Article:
Cooper said the revised deal, which follows several months of negotiations, aligns with the community benefits agreements finalized in September 2018 between Nashville SC and advocacy group Stand Up Nashville. Under the deal, Ingram has also agreed the team will cover the $54 million in additional costs identified for the stadium.
“When I came into office, I inherited an incomplete deal that was not fully funded and did not provide for the success of all the uses of our historic Fairgrounds,” Cooper said in a statement. “I could not, in good faith, obligate taxpayers to more money or uncertainty around potential litigation. This deal lives up to our commitments to soccer, the Metro Charter, the other uses of the Fairgrounds, and my commitment to put taxpayers first in negotiations.”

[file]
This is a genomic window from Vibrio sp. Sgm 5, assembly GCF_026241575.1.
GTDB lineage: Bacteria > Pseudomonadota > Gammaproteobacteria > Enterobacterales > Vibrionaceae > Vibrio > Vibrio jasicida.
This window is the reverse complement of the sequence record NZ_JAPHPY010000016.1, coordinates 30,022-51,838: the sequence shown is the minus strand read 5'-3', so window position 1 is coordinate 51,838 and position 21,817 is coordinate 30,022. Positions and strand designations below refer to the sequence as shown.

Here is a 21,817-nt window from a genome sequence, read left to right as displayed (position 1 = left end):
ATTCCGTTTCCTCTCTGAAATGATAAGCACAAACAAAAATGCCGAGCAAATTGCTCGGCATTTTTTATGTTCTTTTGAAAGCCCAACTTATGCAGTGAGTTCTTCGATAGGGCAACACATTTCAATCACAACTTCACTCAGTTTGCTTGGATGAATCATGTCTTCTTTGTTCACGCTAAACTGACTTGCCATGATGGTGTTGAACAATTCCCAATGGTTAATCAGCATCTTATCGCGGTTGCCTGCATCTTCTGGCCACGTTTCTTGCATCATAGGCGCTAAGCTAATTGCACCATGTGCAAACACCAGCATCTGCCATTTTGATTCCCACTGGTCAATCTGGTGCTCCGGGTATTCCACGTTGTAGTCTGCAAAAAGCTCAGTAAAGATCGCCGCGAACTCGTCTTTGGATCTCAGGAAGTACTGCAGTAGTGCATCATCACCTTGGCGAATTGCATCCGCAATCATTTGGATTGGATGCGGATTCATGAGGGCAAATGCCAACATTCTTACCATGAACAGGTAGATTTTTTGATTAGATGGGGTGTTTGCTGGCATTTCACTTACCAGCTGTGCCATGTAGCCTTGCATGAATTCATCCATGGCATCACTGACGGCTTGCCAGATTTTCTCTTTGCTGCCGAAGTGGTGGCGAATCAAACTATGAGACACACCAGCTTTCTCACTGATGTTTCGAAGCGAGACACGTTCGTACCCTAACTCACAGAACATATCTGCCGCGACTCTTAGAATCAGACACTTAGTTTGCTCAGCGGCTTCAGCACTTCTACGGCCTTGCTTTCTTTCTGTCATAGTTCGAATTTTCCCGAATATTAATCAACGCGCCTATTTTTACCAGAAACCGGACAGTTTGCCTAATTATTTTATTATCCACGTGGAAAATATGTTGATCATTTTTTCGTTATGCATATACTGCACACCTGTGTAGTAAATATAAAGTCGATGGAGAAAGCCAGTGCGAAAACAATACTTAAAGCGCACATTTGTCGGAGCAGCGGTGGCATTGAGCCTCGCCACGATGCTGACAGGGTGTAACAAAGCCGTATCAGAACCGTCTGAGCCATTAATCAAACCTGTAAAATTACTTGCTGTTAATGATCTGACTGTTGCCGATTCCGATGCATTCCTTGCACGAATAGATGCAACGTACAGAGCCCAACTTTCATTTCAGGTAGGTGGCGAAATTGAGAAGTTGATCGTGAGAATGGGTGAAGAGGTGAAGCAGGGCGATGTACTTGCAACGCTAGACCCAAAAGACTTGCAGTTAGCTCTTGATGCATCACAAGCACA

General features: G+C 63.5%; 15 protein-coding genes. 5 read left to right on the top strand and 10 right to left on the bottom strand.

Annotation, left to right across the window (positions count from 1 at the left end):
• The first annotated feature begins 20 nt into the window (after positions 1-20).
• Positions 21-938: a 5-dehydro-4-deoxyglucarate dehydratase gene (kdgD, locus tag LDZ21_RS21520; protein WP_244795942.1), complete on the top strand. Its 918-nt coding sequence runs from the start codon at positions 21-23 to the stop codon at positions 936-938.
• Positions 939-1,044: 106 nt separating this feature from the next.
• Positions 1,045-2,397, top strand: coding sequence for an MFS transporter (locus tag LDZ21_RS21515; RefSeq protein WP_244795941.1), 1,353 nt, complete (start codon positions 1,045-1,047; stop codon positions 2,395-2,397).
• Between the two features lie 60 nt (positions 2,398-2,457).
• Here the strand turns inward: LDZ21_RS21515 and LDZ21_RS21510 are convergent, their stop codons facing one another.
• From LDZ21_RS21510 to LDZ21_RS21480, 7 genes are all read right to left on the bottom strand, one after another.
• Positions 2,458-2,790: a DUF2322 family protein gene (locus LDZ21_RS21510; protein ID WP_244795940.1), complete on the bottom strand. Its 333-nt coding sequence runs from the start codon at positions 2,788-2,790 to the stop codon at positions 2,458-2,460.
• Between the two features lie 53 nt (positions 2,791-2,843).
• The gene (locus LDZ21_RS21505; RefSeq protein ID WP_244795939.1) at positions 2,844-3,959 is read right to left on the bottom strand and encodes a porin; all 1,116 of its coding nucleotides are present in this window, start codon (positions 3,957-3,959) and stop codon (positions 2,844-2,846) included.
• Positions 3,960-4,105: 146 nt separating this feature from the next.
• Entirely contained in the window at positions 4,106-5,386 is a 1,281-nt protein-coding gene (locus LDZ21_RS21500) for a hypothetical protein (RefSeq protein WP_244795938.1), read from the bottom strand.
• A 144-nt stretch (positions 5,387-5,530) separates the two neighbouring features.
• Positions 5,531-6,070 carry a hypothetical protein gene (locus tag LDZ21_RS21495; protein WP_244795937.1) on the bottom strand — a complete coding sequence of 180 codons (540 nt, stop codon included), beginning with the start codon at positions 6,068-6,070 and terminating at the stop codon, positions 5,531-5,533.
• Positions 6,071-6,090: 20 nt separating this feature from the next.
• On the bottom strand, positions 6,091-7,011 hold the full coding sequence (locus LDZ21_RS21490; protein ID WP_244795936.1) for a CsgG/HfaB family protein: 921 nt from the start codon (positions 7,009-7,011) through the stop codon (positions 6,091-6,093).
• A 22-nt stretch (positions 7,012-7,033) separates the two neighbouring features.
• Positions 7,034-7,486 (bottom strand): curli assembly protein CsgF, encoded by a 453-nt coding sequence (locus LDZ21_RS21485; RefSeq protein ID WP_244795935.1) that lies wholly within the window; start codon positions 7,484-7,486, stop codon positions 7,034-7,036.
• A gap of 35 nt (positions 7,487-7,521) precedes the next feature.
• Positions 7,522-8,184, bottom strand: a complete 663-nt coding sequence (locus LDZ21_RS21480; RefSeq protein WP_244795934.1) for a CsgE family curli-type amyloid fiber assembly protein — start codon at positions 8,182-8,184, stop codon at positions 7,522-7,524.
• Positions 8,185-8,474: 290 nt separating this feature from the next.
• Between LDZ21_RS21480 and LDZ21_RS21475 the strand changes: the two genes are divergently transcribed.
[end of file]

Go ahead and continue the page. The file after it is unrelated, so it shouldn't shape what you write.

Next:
The revised stadium deal includes the following conditions:
• Nashville SC will fund infrastructure work in the “immediate vicinity” of the stadium, which is estimated to total $19 million.
• The team will assume the city’s obligation to pay up to $35 million toward lease payments.
• The team has agreed to the construction of a plaza at parcel 8C, which will serve multiple uses.
• The city will proceed with the demolition process “immediately.”
"We are very happy to be moving forward with the stadium construction,” Ingram said. “The investment we are making is not just for our soccer team, it is an investment in the future of Nashville and the Fairgrounds.”
Nashville, which was awarded an MLS expansion team in December 2017, was the first of 12 cities that submitted formal bids to be awarded one of four available MLS expansion teams. The team will play its inaugural game Feb. 29 at Nissan Stadium.